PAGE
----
with Hattie Garlick
Is it really possible to mix work with family holiday time, and do either thing well? Telegraph Journalist Hattie Garlick takes a day out from her holiday in Watergate Bay’s beach lofts to focus on upcoming deadlines – with surprisingly productive results.
The best bit? There’s even time for a quick surf and cold beer before meeting up for a family dinner…
Dylan Thomas had his writing shed, perched precariously on the side of a cliff in West Wales. It was here that the poet wrote all his most celebrated work, his wife locking him in when bills loomed and money from masterpieces was urgently required.
This, I think, as I open my laptop, is my writing shed moment. I have sent the children away with my husband – to spend a happy day swimming, rockpooling, surfing and ice-cream slurping. It’s just me here in our beach loft. All I need to do is channel some Dylan Thomas and I’ll have written a breathtaking work of exceptional genius by tea time.
Granted, there are some differences between our working environments. Though charming, Thomas’ writing shed was small, dark and rather damp. I’m sitting on a soft swinging sofa, hung by a thick rope from the high ceiling of a very roomy suite. The air conditioning is perfectly calibrated, the WiFi instantaneous, the triple-glazing filtering out all distracting sound. I have a constant source of freshly brewed coffee, warmed cinnamon buns and chilled mineral water from the shared pantry down the corridor. Also, should I want anything else at all, a private concierge.
But it was the view that inspired Thomas, and it’s this (if nothing else) that we share. His window had uninterrupted views over the water. Our beach loft teeters over the two-mile long, surfers’ paradise that is Watergate Bay. The wall is constructed almost entirely from glass, so as I type my first sentence, I’m staring at a panorama of Beach Boy waves.
And there really is something about this view, the pared down landscape of water and sky in horizontal bands that focuses the mind. By elevenses, I’ve met by first deadline. It might not quite meet the great poet’s standards, but I’m sufficiently pleased to award myself a half-hour break and a walk along the clifftops. I’m fairly sure a true poet would have left her phone behind, to absorb the drama of the landscape. But there’s 4G signal on up here on the coast path, and actually, the sea breeze knocks some fresh ideas into me so I stop for a spot of googling (sorry Dylan).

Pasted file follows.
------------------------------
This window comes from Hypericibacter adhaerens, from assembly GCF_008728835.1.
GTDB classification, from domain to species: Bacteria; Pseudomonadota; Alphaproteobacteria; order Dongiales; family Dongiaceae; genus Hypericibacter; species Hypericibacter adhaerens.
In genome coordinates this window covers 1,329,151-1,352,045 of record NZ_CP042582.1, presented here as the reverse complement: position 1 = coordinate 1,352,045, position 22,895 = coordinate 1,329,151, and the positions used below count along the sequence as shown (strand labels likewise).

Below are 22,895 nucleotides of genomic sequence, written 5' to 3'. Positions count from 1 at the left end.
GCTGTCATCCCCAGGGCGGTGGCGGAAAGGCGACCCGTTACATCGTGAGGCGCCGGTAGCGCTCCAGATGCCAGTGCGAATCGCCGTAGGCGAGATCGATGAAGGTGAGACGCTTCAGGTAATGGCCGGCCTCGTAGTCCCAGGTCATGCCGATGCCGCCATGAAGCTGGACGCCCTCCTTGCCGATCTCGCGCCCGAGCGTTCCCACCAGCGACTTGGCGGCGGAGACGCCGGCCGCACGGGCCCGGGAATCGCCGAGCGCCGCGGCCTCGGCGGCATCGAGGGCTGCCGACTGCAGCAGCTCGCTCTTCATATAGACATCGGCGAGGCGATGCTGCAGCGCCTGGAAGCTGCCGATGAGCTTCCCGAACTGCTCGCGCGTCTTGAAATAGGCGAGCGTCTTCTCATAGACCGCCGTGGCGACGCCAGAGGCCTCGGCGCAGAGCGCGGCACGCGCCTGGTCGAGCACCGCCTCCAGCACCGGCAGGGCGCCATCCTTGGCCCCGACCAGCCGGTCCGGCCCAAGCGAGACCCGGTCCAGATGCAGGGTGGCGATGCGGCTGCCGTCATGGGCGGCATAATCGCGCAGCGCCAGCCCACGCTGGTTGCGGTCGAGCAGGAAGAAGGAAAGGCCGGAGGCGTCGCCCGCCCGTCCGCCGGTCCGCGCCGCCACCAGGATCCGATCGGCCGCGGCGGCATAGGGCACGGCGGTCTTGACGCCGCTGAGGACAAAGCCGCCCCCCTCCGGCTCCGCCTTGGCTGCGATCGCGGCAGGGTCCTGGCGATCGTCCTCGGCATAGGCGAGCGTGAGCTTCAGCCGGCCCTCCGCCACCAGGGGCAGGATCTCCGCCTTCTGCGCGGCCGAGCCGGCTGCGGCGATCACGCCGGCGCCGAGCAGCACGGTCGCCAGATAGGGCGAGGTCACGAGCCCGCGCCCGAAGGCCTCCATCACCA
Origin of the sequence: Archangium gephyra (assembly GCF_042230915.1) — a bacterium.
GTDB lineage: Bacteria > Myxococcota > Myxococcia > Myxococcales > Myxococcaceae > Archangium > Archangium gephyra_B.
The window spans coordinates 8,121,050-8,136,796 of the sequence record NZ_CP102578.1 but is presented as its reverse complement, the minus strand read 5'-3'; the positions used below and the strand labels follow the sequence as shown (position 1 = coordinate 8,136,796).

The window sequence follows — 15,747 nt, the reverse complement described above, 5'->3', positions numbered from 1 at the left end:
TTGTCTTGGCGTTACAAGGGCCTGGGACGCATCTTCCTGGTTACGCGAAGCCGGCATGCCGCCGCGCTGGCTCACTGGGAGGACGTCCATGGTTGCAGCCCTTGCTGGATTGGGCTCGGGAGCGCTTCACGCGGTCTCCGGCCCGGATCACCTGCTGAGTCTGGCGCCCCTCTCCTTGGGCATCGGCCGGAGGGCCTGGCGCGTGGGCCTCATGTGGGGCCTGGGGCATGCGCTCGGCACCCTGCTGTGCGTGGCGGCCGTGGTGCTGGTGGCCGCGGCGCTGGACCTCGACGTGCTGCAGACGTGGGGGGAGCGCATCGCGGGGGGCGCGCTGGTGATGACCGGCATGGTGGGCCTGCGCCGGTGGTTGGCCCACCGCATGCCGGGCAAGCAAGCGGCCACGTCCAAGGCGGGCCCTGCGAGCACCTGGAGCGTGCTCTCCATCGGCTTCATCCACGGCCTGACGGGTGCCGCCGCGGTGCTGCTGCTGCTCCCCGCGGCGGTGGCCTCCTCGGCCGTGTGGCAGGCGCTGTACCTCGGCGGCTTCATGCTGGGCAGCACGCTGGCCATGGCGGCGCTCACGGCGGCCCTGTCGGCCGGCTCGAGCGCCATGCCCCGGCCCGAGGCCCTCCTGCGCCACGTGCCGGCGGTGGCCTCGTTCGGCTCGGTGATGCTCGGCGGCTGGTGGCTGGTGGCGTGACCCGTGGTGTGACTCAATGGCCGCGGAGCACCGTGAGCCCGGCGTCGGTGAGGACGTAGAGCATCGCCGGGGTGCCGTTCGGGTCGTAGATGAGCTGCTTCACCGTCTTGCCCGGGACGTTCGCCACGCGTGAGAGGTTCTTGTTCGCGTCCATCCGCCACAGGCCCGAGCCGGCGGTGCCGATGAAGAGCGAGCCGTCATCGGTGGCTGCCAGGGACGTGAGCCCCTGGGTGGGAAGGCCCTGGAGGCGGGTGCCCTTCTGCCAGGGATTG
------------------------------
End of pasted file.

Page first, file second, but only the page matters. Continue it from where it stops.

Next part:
Back at the room, I pick up my laptop and take it to the snug in The Living Space, a cosy room off the main café where you can order a proper coffee, close the door and take a quick Zoom call (there’s also a boardroom, but I’m writing a travel piece, not organising a corporate takeover, so the large screen television for video calls seems a little overkill).
It feels strangely illicit, almost indecently decedent, to have so many spaces in which to work in such a beautiful landscape. Still, when the children and Tom join me for lunch they’re clearly having such a wildly wonderful time so I banish all thoughts of guilt.
Instead, I set up in the ocean room, beside another floor-to-ceiling window of rolling waves and get my head down. When I lift it up, it’s 3pm and I’ve filled pages. The children have a slot booked in the XA Club, and will thus be busying themselves with ping- pong, vintage arcade games and Just Dance marathons. So, I close my laptop and go back to the room for my wetsuit. A discreet, private set of wooden steps leads directly from the lofts down onto the sand and the Wavehunters at the Extreme Academy hire shop. Loft residents can borrow boards anytime for free, so I check one out and hurl myself into the water.
Reader, I am no more a pro-surfer than I am a great poet. But the cold water and crashing waves are exactly the reviver I need. Back in the room, I shower, pick up the laptop one last time and head to the Beach Hut diner, just beneath the lofts, for a cold beer and some final admin before the family returns for an early supper. The emails I pen are not going to win any poetry prizes. But… maybe it’s the evening sun reflecting on the waves. Maybe it’s the sense of calm created by an emptied inbox and the knowledge that I’ll be able to focus entirely on the family holiday from here on in. Either way, the feeling is pretty award-winning.
Hattie Garlick is a freelance journalist who writes for The Telegraph, The Guardian, Financial Times and The Times.
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